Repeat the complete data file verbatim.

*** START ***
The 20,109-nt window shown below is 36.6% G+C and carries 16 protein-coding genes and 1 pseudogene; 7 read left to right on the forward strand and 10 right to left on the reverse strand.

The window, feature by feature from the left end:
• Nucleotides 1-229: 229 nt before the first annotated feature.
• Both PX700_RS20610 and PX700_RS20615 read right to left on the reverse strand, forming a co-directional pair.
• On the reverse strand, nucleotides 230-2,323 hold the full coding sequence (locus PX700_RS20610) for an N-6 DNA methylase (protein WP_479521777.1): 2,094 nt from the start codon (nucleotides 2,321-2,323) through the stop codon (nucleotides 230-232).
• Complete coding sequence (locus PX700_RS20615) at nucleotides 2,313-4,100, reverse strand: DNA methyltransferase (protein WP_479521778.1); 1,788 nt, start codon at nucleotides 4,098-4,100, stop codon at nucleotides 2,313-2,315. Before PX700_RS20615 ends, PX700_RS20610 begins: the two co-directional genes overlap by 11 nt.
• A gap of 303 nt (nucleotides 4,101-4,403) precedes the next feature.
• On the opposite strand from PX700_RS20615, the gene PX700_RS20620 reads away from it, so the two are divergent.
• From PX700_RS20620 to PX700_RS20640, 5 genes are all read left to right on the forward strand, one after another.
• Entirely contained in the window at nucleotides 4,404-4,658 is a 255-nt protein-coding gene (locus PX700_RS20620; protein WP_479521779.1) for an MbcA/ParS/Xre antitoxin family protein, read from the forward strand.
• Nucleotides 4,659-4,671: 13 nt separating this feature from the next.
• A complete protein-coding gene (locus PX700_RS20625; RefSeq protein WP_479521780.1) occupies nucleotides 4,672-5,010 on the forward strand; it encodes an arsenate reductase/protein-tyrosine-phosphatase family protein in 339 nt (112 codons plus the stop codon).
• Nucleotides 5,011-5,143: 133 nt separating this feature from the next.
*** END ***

The 20,109-nt window shown below is 36.6% G+C and carries 16 protein-coding genes and 1 pseudogene; 7 read left to right on the forward strand and 10 right to left on the reverse strand.

The window, feature by feature from the left end:
• Nucleotides 1-229: 229 nt before the first annotated feature.
• Both PX700_RS20610 and PX700_RS20615 read right to left on the reverse strand, forming a co-directional pair.
• On the reverse strand, nucleotides 230-2,323 hold the full coding sequence (locus PX700_RS20610) for an N-6 DNA methylase (protein WP_479521777.1): 2,094 nt from the start codon (nucleotides 2,321-2,323) through the stop codon (nucleotides 230-232).
• Complete coding sequence (locus PX700_RS20615) at nucleotides 2,313-4,100, reverse strand: DNA methyltransferase (protein WP_479521778.1); 1,788 nt, start codon at nucleotides 4,098-4,100, stop codon at nucleotides 2,313-2,315. Before PX700_RS20615 ends, PX700_RS20610 begins: the two co-directional genes overlap by 11 nt.
• A gap of 303 nt (nucleotides 4,101-4,403) precedes the next feature.
• On the opposite strand from PX700_RS20615, the gene PX700_RS20620 reads away from it, so the two are divergent.
• From PX700_RS20620 to PX700_RS20640, 5 genes are all read left to right on the forward strand, one after another.
• Entirely contained in the window at nucleotides 4,404-4,658 is a 255-nt protein-coding gene (locus PX700_RS20620; protein WP_479521779.1) for an MbcA/ParS/Xre antitoxin family protein, read from the forward strand.
• Nucleotides 4,659-4,671: 13 nt separating this feature from the next.
• A complete protein-coding gene (locus PX700_RS20625; RefSeq protein WP_479521780.1) occupies nucleotides 4,672-5,010 on the forward strand; it encodes an arsenate reductase/protein-tyrosine-phosphatase family protein in 339 nt (112 codons plus the stop codon).
• Nucleotides 5,011-5,143: 133 nt separating this feature from the next.